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Photo: Reuters
Photo: Reuters

US stock plunge hits 4% with stimulus in doubt

  • The 10-year Treasury yield fell to 0.63% before bouncing back above 0.8%, while the 30-year rate turned positive
  • Crude tumbled back toward $33 a barrel

NEW YORK : Virus-fomented turmoil continued to rattle global financial markets, with US stocks plunging more than 4% as investors await details of a policy response from the Trump administration. Long-dated Treasuries erased gains.

The S&P 500 was close to wiping out Tuesday’s surge, after President Donald Trump failed to deliver on his promise for a sweeping stimulus package to combat the economic effects of the coronavirus. The 10-year Treasury yield fell to 0.63% before bouncing back above 0.8%, while the 30-year rate turned positive. Crude tumbled back toward $33 a barrel. Goldman Sachs slashed its forecast for the S&P 500 and said the bull market will end soon.

“Every day we get whipsawed back and forth, and what we’re seeing today is general disappointment that fiscal policy is not at all clear in how it’s going to stimulate the economy," said Michael Reynolds, an investment strategy officer at Glenmede Trust Co.

Here are the main moves in global markets:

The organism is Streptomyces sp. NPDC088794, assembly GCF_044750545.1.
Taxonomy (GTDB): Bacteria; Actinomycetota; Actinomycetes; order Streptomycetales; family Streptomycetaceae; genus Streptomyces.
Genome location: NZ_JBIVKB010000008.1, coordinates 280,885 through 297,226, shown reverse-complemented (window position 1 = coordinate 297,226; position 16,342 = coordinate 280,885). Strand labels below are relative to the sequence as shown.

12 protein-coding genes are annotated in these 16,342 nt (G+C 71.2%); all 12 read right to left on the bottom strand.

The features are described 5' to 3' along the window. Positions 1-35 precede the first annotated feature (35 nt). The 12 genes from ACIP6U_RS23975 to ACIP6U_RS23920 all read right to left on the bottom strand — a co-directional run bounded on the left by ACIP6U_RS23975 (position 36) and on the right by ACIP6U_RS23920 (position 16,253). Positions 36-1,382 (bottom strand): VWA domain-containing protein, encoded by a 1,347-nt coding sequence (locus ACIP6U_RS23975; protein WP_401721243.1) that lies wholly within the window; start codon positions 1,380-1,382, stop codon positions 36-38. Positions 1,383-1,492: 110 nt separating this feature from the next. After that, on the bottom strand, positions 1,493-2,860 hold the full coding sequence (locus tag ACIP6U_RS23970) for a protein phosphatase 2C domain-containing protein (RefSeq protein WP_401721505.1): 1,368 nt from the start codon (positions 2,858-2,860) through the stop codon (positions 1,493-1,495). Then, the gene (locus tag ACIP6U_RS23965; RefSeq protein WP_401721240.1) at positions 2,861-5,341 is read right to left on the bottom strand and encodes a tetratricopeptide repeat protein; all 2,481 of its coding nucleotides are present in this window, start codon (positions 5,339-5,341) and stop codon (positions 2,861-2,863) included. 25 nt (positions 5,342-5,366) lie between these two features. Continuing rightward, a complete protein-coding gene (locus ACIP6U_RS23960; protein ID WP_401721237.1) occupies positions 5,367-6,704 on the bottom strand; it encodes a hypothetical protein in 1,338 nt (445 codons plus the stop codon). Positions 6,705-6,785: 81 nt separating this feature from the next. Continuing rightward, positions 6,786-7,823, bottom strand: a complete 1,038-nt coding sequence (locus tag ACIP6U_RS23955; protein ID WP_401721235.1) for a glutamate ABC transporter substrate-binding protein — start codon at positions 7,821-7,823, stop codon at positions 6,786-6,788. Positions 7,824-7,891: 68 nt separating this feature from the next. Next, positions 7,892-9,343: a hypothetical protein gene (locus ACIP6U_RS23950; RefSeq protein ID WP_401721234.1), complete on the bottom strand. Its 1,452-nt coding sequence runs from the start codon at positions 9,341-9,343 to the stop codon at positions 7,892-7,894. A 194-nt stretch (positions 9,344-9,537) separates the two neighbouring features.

Financial markets whipsawed this week as investors grappled with the potential economic hit from the virus that is upending daily routines around the world. Policy makers have grown increasingly ready to take action, with the ECB indicating it may move as soon as this week, the Bank of England cutting rates and German Chancellor Angela Merkel pledging to do “whatever is necessary" to bolster the economy.

In the US, the Trump administration continues to promise “major" stimulus, but details remain uncertain. Democrats plan to urge the president to declare a national state of emergency. Markets are now growing worried that whatever does come will not have the ability to stave off a major blow to the world’s largest economy.

“Despite the hopes for fiscal stimulus everywhere, we see significant downside risks," said Guillaume Tresca, a strategist at Credit Agricole SA in Paris. “As long as uncertainties remain on the number of cases, and central banks’ actions and fiscal stimulus plans are not lifted, we see few reasons for a protracted and long-term rebound."

Meanwhile, Joe Biden cemented his position as front-runner for the U.S. Democratic presidential nomination with primary victories Tuesday, further easing concerns among those opposing Bernie Sanders’s progressive platform.


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